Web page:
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George Barnes

George Barnes (1921 - 1977) began his career in Chicago while still a teenager. In 1935 he was playing blues guitar backup for singers like Memphis Minnie and Blind John Davis before making his move to jazz. His first significant jazz recording was The George Barnes Sextet made for Keynote Records in 1946. His last two recordings were produced in 1977, by Concord Records, one just shortly before and one just after his death.

George Barnes was one of the most underrated of the jazz guitarists that came up during the 1930's, 1940's and 1950's. He was easily recognized for the duets he made with Carl Kress, but sometimes overlooked as one of the great jazz stylists and innovators.

Barnes was one of the very first guitarists to electrify his instrument and he was also one of the first to prove the guitar's abilities as a significant solo instrument. In fact, it is said that Barnes' ambition throughout his life was to make the guitar as important an instrument as the more commonly heard solo instruments. His 1946 interpretation of Lover Come Back To Me on Keystone, showed that already in 1946, Barnes had extended the guitar's role as a solo instrument. Unlike many of his early recordings where the solo spotlight was shared with other instruments, on this recording the guitar was the only solo instrument backed by bass, drums and rhythm guitar. This extraordinary recording preceded and pointed the way to the great guitar recordings by Johnny Smith, Tal Farlow and many others.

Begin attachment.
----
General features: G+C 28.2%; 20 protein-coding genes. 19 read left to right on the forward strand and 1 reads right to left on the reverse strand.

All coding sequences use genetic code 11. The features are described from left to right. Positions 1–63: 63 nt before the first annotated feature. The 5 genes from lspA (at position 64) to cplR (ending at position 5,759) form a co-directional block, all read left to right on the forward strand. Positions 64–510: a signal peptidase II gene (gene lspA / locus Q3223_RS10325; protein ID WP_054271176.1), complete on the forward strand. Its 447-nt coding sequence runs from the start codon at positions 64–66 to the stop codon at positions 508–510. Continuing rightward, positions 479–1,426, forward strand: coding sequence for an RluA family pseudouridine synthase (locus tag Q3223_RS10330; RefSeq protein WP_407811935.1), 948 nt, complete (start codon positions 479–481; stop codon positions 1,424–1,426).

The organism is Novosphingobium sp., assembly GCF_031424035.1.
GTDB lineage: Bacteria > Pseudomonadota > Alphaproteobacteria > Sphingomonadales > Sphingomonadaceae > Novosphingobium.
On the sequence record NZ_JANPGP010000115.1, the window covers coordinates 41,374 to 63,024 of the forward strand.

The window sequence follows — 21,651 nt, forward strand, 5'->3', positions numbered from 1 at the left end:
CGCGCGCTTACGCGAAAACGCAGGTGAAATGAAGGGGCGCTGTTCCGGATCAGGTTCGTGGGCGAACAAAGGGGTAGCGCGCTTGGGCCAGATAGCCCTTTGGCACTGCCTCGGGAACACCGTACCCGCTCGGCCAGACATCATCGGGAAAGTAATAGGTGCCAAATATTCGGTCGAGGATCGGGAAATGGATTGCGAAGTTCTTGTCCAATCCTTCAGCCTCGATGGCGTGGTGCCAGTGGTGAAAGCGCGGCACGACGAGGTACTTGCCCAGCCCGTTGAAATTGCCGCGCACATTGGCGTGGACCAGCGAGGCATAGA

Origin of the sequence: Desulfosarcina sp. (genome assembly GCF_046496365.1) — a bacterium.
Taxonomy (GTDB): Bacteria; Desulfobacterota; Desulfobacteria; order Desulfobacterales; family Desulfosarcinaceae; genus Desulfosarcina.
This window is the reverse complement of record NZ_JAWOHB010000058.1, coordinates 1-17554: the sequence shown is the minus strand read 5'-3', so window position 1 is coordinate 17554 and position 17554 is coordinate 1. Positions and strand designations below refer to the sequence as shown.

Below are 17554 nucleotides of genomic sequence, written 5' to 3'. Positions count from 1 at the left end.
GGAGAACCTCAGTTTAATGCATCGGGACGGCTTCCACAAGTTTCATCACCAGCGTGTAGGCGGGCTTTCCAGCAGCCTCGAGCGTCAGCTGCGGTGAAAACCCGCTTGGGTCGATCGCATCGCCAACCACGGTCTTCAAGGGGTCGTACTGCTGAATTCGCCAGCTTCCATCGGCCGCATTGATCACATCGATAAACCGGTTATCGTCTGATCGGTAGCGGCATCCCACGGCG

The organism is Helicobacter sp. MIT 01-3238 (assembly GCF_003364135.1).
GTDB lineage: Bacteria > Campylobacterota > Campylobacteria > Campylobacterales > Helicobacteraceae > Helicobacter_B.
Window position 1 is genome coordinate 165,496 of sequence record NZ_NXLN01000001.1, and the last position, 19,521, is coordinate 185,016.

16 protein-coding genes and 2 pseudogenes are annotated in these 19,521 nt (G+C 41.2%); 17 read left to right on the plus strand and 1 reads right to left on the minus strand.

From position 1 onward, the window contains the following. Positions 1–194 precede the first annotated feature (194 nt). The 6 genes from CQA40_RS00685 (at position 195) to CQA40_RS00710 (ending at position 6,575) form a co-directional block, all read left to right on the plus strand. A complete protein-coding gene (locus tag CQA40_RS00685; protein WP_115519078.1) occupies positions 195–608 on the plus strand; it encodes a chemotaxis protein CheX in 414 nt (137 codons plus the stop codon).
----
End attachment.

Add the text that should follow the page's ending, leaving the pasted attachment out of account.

While he was extending the guitar's role as a solo instrument, Barnes also continued to promote the guitar as a rhythm instrument. He often switched between solo and rhythm when he played in a group setting and he usually included outstanding rhythm guitarists on his recordings. He made duet recordings with Carl Kress, Art Ryerson and Bucky Pizzarelli on which the rhythm guitar was featured as prominently as his solos. In fact, some of these duet recordings were more significant due to the amazing strength of the rhythm playing. Barnes’ emphasis on preserving the role of the rhythm guitar also contributed to the preservation of the guitar duet format. This tradition began with Eddie Lang and Lonnie Johnson, was continued by Lang with Carl Kress and then Kress with Dick McDonough, Kress with Tony Mottola and then Kress and Barnes on electric guitars. George Barnes and Kress took this form to a new level by performing as a duet in public performances in clubs and concert halls. Many of the guitar duet players who followed referenced Barnes and Kress as the outstanding model for this venue.

Like all the great jazz guitarists, George Barnes was first a dedicated musician who happened to also be an outstanding guitar player. And like the other great guitar players he was dedicated to his instrument. He developed a very distinctive style that made him unique and he invested his career in an effort to keep the great guitar traditions alive.

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